‘We may end up losing our Thai-ness’
“Whilst the (WPY) competition received entries from 95 countries, there is more work to do in encouraging more entries from photographers in the Global South,” explained the NHM spokesperson. “As a step to further encourage entries from around the world, entry fees for the 58th competition will be waived for photographers who live in 50 selected countries.”
An elephant walks among vegetation at the Phuket Elephant Sanctuary on September 6, 2021 in Phuket, Thailand.
Sirachai Arunrugstichai/Getty Images
Some Thailand-based animal rights activists think that Western criticism of the treatment of captive elephants in Thailand, while often warranted and usually rooted in compassionate intentions, can come across as arrogant, inflexible and lacking a contextual understanding of the country.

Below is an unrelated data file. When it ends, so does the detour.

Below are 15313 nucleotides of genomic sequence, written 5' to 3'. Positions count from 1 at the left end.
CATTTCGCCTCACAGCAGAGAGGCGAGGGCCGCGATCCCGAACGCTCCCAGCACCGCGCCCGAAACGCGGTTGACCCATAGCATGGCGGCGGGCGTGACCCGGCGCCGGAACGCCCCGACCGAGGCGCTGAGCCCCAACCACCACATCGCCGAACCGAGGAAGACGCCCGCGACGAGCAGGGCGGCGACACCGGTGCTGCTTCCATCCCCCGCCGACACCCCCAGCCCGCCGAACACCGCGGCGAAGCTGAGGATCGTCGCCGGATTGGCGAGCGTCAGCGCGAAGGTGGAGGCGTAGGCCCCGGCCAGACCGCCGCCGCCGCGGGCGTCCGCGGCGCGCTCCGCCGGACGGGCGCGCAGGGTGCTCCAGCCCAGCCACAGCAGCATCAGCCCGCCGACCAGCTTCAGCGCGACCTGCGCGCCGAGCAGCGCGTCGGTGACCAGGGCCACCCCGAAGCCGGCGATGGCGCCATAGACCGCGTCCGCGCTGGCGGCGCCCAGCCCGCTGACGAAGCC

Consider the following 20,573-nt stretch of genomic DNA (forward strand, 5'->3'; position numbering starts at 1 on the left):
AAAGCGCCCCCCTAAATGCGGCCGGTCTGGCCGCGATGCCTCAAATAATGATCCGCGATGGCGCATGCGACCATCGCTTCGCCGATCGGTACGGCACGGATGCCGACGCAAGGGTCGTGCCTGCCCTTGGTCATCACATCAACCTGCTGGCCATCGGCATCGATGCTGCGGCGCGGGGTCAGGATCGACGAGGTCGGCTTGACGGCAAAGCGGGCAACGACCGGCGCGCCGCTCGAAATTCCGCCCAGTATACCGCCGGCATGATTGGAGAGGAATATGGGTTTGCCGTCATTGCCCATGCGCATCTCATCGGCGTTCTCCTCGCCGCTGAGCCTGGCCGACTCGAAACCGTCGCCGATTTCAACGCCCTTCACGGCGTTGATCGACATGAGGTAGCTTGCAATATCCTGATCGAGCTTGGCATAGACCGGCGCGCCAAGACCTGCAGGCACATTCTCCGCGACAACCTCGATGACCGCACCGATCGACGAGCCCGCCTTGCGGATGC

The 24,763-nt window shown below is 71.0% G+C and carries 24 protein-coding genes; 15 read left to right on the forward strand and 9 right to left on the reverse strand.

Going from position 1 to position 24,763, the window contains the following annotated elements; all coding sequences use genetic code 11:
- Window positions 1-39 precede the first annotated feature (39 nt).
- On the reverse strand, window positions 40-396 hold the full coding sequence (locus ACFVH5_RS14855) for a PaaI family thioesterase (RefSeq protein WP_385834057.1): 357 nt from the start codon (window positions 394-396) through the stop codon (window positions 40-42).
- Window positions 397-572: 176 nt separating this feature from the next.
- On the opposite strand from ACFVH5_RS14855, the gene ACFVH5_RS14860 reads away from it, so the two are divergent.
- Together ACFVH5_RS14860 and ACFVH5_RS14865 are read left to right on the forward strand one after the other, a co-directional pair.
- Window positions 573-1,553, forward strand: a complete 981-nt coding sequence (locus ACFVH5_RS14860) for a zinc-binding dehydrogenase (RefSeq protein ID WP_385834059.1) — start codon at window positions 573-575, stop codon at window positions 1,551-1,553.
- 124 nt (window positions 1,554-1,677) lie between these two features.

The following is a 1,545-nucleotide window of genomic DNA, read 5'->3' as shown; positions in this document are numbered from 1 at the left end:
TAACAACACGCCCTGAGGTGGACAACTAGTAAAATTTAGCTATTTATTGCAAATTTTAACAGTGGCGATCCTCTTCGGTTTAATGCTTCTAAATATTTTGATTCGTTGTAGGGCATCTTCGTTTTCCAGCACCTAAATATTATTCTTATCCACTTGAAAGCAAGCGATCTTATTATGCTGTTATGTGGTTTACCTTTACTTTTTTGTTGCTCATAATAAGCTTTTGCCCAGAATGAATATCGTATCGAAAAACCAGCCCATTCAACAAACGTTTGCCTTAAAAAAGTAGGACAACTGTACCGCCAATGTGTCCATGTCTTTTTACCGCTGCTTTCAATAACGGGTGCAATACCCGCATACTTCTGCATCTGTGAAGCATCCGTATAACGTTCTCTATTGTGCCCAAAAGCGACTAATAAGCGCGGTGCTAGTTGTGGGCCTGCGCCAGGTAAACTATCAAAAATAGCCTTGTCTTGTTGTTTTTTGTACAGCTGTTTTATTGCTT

For example, some Westerners insist that all of Thailand’s roughly 3,800 captive elephants should be moved to sanctuaries where interaction with humans is limited to veterinary care and observation from a distance. Enacting a shift of this stature would likely require changes to multiple Thai laws and huge amounts of funding, making it unrealistic in the foreseeable future.
In a country where people have been living with elephants for many centuries, some Thais interpret calls for fundamental changes to captive elephant training and management as threats to Thai traditions and sensitive notions of cultural identity.
But some Thais agree with the Westerners who want to see more fundamental shifts in captive elephant welfare. As they see it, Thai nationalistic views are being used to justify and perpetuate cruelty towards elephants.